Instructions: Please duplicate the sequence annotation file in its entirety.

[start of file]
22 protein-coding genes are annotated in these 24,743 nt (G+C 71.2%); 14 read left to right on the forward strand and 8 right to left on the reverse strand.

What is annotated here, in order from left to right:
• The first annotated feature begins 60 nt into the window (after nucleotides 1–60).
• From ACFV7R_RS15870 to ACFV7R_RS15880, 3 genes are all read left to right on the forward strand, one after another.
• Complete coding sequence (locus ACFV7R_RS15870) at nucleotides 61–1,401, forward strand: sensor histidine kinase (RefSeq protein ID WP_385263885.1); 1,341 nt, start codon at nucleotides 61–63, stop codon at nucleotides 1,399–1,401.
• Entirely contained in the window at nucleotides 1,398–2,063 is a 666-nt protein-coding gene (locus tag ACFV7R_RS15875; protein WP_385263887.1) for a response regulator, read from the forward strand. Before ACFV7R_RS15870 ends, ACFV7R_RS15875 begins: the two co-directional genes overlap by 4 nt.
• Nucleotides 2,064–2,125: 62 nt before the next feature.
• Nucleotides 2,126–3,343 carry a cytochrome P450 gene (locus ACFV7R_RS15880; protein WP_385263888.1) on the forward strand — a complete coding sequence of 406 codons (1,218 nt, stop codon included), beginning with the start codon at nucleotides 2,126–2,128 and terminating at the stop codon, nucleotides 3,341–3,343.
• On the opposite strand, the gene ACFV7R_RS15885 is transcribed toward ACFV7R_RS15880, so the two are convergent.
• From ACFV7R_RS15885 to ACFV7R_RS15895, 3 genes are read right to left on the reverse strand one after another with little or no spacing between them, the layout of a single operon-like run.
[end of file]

22 protein-coding genes are annotated in these 24,743 nt (G+C 71.2%); 14 read left to right on the forward strand and 8 right to left on the reverse strand.

What is annotated here, in order from left to right:
• The first annotated feature begins 60 nt into the window (after nucleotides 1–60).
• From ACFV7R_RS15870 to ACFV7R_RS15880, 3 genes are all read left to right on the forward strand, one after another.
• Complete coding sequence (locus ACFV7R_RS15870) at nucleotides 61–1,401, forward strand: sensor histidine kinase (RefSeq protein ID WP_385263885.1); 1,341 nt, start codon at nucleotides 61–63, stop codon at nucleotides 1,399–1,401.
• Entirely contained in the window at nucleotides 1,398–2,063 is a 666-nt protein-coding gene (locus tag ACFV7R_RS15875; protein WP_385263887.1) for a response regulator, read from the forward strand. Before ACFV7R_RS15870 ends, ACFV7R_RS15875 begins: the two co-directional genes overlap by 4 nt.
• Nucleotides 2,064–2,125: 62 nt before the next feature.
• Nucleotides 2,126–3,343 carry a cytochrome P450 gene (locus ACFV7R_RS15880; protein WP_385263888.1) on the forward strand — a complete coding sequence of 406 codons (1,218 nt, stop codon included), beginning with the start codon at nucleotides 2,126–2,128 and terminating at the stop codon, nucleotides 3,341–3,343.
• On the opposite strand, the gene ACFV7R_RS15885 is transcribed toward ACFV7R_RS15880, so the two are convergent.
• From ACFV7R_RS15885 to ACFV7R_RS15895, 3 genes are read right to left on the reverse strand one after another with little or no spacing between them, the layout of a single operon-like run.